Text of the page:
10. I think Toyota is doing something about it. They have their 8 year unlimited mile policy for some of their models. They do seem to fall short, though. Like, why not include the Corolla? Why not extend the model years covered to include 2002 and newer? Here is an interesting report i found on the internet. This guy was told about the policy and is getting it fixed (yea!). What is interesting is the response from someone who is obviously a mechanic (Toyota?) who just fixed three last week! Do the math. That is pretty scary if you think how many of these could be failing! (link is Expert:paul p. Date:5/21/2004 Subject:I'm having my camry engine sludge repaired and have a question Question I have been drove crazy with my 97 camry since the day I bought it 2 years ago (used) It has had head gaskets replaced, valve seals changed, timing belt, camseal replaced, PCV replaced, and I don't even know the names of everything thats been fixed. I took into my dealer today for diagnostics because I have had a loss of power and once again smokeing, and my ind. mech. wanted a print out to see what it was this time. Toyota tells me that it engine sludge and I qualify for the SPA and reappointed me for next week. I'm thrilled my car will be fixed but I'm afraid, me being a women, they may not replace everything that was truly affected by the sludge. What things should I make sure they have checked or replaced? A little knowledge goes a long way when you a female in a dealership service dept. and any knowledge you could pass along would definately help me out. I know I only have a one shot deal at this and if something goes wrong with my engine down the road I won't have the money to fix it or buy another car!Thanks so much! Answer OK I HEAR YA. I WILL HELP YOU. I JUST DID 3 OF THEM LAST WEEK.!!!! THIS IS WHAT WILL BE DONE. ALL DEALERS HAVE TO TURN IN OLD PARTS TO GET PAID ON THE S.P.A. SO THEY HAVE TO DO THE JOB RIGHT OR IT WILL COMEBACK AND THE DEALER WILL LOOSE MONEY PLUS LOOSE THE REPUTATION AS A TOYOTA DEALER. THEY WILL REPLACE THE FOLLOWING; PISTON RINGS,(POSSIBLY PISTONS), ALL C-ROD BEARINGS,MAIN BEARINGS,OIL PUMP AND PICK-UP,ALL ENGINE SEALS INC. HEAD GASKET. THEY SHOULD LAP THE VALVES AND REPLACE THE VALVE SEALS.ALSO THEY SHOULD REPLACE THE VALVE COVER. THIS IS ALL ASSUMING THAT THE BLOCK IS IN GOOD SHAPE. IF NOT THEY WILL GIVE YOU A BRAND NEW SHORT BLOCK. NOW THAT IS WHAT TOYOTA WILL COVER!!!! YOU ARE RESPONSIBLE FOR PLUGS,AND A TIMING BELT AND OTHER NONE WARRENTY PARTS.. BUT IF U SCREAM ENOUGH THEY MAY DO IT FOR NOTHING. HOPE I HELPED. PAUL P.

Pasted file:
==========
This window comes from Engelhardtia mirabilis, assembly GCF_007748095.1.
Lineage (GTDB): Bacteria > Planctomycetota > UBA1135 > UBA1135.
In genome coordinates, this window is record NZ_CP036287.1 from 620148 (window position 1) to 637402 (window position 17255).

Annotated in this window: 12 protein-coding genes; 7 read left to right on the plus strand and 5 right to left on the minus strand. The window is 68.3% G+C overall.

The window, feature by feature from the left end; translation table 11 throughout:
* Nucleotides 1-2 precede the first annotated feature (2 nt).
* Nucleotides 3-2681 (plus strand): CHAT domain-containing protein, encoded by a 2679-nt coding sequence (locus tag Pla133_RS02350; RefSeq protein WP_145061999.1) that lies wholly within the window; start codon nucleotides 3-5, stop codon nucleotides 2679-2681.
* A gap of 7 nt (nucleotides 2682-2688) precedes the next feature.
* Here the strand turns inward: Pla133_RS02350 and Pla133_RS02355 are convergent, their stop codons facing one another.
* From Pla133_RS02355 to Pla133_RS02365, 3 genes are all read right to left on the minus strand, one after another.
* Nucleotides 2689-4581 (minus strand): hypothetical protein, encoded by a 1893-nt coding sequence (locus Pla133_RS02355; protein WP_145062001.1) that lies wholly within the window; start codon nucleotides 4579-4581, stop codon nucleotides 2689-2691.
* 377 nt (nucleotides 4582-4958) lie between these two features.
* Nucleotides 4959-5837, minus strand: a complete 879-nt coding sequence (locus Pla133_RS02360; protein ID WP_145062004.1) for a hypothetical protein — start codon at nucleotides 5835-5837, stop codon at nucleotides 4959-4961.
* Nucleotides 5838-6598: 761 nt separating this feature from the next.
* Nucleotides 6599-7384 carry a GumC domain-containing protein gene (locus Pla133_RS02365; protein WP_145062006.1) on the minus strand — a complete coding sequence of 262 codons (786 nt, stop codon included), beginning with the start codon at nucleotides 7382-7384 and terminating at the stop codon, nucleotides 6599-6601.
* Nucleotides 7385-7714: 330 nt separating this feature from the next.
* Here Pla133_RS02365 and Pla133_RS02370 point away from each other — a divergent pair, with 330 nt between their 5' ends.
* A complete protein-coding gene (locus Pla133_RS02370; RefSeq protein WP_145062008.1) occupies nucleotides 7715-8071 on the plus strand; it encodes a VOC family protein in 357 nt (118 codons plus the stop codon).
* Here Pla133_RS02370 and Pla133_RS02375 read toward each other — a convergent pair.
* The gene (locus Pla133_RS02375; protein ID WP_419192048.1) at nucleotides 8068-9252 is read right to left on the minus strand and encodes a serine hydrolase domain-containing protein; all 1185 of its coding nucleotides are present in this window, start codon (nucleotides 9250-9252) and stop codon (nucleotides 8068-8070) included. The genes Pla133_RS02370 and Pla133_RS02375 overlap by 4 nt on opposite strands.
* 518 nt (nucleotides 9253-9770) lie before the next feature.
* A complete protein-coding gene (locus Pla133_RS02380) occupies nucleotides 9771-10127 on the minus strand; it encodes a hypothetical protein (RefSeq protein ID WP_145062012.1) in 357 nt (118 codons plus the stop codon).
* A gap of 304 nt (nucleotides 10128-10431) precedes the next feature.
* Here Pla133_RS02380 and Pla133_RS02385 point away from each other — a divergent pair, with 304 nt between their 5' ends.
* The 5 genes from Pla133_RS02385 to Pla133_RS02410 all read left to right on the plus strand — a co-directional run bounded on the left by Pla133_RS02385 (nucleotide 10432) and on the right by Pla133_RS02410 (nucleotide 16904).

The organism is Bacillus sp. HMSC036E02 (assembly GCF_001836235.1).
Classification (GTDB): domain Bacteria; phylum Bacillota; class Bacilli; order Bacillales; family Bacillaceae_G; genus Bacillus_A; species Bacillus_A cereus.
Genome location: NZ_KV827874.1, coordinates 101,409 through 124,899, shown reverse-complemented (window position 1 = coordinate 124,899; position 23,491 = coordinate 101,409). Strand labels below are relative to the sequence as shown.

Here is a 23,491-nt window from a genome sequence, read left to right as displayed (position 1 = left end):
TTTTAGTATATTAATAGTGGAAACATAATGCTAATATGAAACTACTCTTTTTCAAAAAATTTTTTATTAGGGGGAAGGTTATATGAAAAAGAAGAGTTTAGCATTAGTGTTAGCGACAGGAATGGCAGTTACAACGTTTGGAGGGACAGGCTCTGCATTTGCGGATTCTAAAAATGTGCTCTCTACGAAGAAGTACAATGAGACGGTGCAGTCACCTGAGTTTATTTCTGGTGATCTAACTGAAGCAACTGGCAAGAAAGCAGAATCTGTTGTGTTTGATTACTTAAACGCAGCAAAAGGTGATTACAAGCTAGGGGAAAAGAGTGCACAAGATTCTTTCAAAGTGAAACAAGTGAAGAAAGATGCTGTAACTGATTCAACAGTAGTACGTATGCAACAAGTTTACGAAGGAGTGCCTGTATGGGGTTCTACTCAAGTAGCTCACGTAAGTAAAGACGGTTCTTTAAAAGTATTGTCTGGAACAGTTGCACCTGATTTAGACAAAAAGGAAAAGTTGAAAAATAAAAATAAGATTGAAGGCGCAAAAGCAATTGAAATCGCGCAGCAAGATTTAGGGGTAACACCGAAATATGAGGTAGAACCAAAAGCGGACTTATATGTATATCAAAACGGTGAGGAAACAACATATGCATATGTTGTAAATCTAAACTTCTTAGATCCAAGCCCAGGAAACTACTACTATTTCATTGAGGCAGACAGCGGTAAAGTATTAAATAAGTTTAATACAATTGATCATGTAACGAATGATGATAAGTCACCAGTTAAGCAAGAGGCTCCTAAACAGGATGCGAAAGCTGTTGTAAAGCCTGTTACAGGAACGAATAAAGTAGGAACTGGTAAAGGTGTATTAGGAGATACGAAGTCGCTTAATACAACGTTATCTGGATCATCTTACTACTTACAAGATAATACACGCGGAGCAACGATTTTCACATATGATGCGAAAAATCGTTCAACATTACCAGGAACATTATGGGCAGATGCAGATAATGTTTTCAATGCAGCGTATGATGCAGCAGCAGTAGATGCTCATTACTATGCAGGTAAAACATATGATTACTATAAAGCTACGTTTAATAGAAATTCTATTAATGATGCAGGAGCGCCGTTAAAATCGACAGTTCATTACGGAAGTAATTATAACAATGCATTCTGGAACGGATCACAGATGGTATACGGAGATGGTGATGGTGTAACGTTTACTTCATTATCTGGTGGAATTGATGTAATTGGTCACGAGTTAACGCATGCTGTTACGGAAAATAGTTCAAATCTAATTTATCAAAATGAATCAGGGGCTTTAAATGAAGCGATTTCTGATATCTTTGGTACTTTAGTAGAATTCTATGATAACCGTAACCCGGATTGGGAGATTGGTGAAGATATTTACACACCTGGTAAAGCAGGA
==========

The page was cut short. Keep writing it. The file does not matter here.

11. Actually, the Toyota sludge is as described in the article. Toyota initially called it "gel" when they first announced their policy because of the consistency being jelly-like.
  12. Here are a few more. The first one is about a Corolla that sludged.
  13. Thought some recent articles on sludge may be of interest:
  14. Officially, Toyota says a quart per 1000 miles is "normal". It is a little much to me. You really need to keep an eye on oil level at every gas fill up regardless of current consumption rates.
  15. Have you monitored oil consumption? Sometimes it can be a problem in Corollas.